In the attention economy, there are three classes: those who depend on others for the structuring of their attention, those who are independent, and those who structure the attention of others.
Wealth and power in this attention economy suggests control over the attention of others. You may run the company in which thousands work, able to direct the attention of the company towards a particular market or emphasis. You may control the media that directs the attention of viewers, listeners, or readers. You may write influential books or TV shows that change how people think or write sofware programs that define how they work.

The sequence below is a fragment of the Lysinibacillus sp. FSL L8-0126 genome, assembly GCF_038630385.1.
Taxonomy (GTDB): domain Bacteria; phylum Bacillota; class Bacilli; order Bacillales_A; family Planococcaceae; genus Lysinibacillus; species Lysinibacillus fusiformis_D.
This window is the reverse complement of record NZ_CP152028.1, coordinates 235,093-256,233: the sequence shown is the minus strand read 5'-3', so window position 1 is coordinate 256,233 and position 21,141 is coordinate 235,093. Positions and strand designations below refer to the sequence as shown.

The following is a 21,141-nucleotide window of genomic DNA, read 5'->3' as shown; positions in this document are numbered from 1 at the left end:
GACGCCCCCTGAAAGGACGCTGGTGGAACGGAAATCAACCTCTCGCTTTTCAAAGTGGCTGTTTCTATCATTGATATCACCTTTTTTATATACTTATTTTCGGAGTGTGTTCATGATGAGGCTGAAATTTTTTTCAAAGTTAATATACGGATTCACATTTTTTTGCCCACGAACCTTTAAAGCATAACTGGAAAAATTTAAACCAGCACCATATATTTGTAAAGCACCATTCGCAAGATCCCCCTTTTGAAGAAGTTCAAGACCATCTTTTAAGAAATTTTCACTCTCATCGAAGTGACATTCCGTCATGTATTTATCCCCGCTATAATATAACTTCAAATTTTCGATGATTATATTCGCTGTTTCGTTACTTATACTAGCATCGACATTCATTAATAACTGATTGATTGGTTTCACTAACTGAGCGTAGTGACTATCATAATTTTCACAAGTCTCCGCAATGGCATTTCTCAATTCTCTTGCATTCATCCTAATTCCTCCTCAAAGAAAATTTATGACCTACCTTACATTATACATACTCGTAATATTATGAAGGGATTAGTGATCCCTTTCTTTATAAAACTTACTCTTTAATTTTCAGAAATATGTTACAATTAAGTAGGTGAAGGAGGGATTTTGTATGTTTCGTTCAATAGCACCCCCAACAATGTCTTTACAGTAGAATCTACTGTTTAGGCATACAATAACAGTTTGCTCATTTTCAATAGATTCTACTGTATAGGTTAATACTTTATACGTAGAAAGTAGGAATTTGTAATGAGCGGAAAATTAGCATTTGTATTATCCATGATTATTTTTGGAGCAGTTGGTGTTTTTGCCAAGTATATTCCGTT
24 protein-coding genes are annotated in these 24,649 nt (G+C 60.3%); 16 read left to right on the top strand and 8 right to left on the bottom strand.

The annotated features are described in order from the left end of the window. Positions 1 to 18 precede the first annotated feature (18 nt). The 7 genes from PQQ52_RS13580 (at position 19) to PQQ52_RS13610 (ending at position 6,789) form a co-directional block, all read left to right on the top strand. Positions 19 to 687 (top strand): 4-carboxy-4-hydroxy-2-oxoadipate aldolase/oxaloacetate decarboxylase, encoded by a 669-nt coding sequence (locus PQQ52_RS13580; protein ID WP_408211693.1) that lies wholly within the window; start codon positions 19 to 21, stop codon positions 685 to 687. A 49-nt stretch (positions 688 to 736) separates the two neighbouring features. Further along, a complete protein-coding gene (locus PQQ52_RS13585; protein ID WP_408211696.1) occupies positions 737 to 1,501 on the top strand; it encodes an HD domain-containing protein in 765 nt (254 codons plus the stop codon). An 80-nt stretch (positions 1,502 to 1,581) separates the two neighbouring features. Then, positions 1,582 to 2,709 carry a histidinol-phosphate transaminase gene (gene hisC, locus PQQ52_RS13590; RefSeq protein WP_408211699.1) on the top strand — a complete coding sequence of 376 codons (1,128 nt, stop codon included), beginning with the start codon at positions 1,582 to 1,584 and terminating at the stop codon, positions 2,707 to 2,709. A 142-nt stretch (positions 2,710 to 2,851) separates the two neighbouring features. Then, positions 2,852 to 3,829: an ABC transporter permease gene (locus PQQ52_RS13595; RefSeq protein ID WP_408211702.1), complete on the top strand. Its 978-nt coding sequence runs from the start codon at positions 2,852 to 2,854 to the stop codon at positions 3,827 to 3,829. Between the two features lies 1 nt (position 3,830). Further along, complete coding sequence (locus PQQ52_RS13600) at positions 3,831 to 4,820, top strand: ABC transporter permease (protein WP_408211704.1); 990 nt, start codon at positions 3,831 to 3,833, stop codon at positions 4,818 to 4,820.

Poverty in this attention economy suggests dependence on others for the structuring of attention. You may depend on a boss to tell you what tasks to think about and how to think about them. You may depend on TV programming to decide where to focus for the evening or weekend.
Who controls your attention? Whose attention do you control? The answer to those questions suggests a great deal about the resources you have command over. Because until you have control over your own attention, you can’t control much else.